Cries & Whispers

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THE ONLY way is up, it seems, for the Royal Ballet. Britain's premier ballet company is two- thirds of the way through its dreariest season in decades. The only new productions, three short ballets, came and went last October, and last week the company began another round of Anthony Dowell's controversial production of Don Quixote. The 1994-95 season has just been announced, however, and things look set to improve, at least a little. The season opens in November with a new production of Sleeping Beauty, hailed as a triumph in Washington, where it was unveiled in April. And William Forsythe, who created the smash-hit In the middle, somewhat elevated, is putting on a special new work later in the year. The biggest surprise of all though is a commission from Michael Clark, the dancer and choreographer who is best known for wiggling huge dildoes on stage in paroxysms of post-punk euphoria. Dowell, the Royal Ballet's artistic director, has been under pressure from Clark fans to invite him to create work. Others, including some who recognise Clark's gifts, think that he and the Royal Ballet would be a mis-match - a bit like asking Mark E Smith to conduct the LSO. Perhaps, but Clark, who is touring with his latest work, O, has declared punk dead. He is far more serious now and has given up foisting his puerile jokes on audiences. All credit to Dowell, then, for inviting this great talent to Covent Garden - though it is likely to provoke an outcry among those who haven't kept up with Clark, and last saw him a few years ago pulling a ribbon out of another dancer's backside.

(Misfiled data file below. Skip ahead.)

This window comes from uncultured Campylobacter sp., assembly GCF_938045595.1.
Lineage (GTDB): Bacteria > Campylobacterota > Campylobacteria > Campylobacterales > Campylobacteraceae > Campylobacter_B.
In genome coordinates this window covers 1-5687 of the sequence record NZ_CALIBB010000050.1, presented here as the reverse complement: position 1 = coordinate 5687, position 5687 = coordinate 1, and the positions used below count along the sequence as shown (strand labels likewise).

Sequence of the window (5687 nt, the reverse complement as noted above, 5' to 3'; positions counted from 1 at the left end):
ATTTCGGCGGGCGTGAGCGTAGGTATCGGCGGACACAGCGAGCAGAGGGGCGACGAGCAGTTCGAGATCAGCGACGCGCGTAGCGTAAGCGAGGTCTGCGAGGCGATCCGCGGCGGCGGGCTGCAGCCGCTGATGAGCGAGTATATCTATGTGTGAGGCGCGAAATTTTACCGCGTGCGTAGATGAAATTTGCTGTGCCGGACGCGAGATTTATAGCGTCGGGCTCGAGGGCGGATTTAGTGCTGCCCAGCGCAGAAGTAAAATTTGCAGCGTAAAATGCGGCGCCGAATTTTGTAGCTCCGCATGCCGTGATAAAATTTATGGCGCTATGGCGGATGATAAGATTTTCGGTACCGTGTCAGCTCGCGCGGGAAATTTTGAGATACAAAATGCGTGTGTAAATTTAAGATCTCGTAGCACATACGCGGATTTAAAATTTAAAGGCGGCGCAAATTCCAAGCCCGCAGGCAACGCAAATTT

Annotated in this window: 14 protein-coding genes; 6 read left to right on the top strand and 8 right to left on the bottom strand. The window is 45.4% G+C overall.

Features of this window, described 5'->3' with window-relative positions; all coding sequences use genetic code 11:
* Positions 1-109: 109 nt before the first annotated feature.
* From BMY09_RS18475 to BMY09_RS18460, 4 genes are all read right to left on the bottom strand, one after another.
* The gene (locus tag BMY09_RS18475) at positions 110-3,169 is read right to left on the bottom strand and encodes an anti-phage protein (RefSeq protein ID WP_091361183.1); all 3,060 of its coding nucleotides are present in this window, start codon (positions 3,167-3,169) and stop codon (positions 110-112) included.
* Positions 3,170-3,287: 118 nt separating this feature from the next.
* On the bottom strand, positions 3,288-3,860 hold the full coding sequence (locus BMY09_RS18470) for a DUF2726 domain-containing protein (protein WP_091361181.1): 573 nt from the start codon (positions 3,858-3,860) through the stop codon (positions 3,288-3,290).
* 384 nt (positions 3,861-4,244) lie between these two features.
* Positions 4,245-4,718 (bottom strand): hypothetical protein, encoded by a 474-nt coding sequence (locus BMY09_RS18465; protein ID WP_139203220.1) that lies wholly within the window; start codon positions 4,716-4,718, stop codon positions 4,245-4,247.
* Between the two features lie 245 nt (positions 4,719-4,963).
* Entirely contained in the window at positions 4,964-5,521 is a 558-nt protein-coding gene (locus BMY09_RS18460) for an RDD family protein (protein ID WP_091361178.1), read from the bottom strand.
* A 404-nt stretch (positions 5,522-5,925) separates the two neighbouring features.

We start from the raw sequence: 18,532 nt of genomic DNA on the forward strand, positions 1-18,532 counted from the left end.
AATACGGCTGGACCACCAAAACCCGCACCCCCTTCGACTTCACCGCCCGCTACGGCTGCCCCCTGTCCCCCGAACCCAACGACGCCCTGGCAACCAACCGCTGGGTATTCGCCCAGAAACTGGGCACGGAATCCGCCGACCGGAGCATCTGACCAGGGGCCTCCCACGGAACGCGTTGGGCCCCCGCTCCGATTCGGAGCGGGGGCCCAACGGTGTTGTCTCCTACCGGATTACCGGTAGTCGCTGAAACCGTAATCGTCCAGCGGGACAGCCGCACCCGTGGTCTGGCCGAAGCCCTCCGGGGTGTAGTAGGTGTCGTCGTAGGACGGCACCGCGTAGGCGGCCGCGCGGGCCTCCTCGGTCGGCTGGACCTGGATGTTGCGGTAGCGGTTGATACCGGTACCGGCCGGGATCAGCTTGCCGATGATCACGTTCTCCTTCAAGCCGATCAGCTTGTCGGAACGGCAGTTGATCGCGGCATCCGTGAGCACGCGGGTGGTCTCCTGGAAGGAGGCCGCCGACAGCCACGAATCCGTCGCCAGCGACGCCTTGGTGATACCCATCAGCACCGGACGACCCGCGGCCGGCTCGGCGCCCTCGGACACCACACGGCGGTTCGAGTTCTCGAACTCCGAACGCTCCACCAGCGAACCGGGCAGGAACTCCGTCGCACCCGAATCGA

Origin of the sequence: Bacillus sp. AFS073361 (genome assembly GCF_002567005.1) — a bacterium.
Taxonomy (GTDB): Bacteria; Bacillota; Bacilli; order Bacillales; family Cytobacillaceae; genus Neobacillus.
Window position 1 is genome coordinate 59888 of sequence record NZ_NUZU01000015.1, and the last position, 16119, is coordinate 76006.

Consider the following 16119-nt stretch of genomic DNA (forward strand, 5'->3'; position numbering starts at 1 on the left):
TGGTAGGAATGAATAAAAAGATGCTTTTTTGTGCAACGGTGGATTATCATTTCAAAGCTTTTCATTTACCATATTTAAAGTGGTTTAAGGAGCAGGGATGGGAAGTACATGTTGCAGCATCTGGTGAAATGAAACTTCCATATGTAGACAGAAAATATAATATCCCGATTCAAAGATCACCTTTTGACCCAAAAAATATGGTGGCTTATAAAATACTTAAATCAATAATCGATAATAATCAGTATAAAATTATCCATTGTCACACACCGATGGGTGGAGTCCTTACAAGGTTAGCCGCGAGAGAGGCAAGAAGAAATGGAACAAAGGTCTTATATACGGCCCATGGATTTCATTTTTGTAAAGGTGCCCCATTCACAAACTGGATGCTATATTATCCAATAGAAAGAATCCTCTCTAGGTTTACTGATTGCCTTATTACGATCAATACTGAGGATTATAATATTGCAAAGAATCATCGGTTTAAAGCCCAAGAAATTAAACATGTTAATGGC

VIRGIN RECORDS is 21 this year, and don't we know it. The last few weeks have seen a commemorative album, a TV special and a slap-up party at The Manor, Virgin's country- house studio. No harm in all that, of course, though the celebrations have a hollow ring when you recall that the company is now part of the giant Thorn-EMI. What does stick in the gullet is the fact that the album, In the Air Tonight, includes 'Love is the Drug', by Roxy Music - a fine song, but one that played no part in the history of Virgin. It was released by Island. The rights were later acquired by Polydor, and later still by Virgin, when they signed Bryan Ferry in the pre-flotation spending spree of the late Eighties. Virgin have made plenty of discoveries: they don't need to pass off other people's as their own.

AM I alone in noticing something lacking in the festive-looking poster of seven actors and a sheep which promotes the 'No 1 smash hit comedy]' Four Weddings and a Funeral? Like the rest of the human race, I've seen and enjoyed the film, so I know that Rowan Atkinson (first on the left in the group) is only in two scenes, and the sheep (centre front) barely figures at all. This was not a problem - obviously one is funny and a 'draw' and the other is just funny. Both deserve a place on the poster. But what perplexed me was the absence of two of the central characters in the film - upper- class-twit Tom, and Hugh Grant's deaf brother. All the rest of the major players are there - why not these two? Weren't the actors famous enough? Good-looking enough? Or, like pools coupons, did their contracts have one of those little boxes that say 'No publicity' on the bottom? Sadly, the answer turns out to be more prosaic: David Livingstone, marketing director at Polygram, assures me that it was 'all down to lighting'. The photograph of David Bower, who plays the deaf brother, was taken under different lighting conditions from everybody else's, and stuck out too much when they put

it in the collage. The marketing men then got worried that just to leave Bower out would be 'deafist'. So they chopped poor Tom (James Fleet) off too. Well, I follow the logic (just),

but I can't help wondering how James Fleet feels about falling victim to such a baroque attack of political correctness.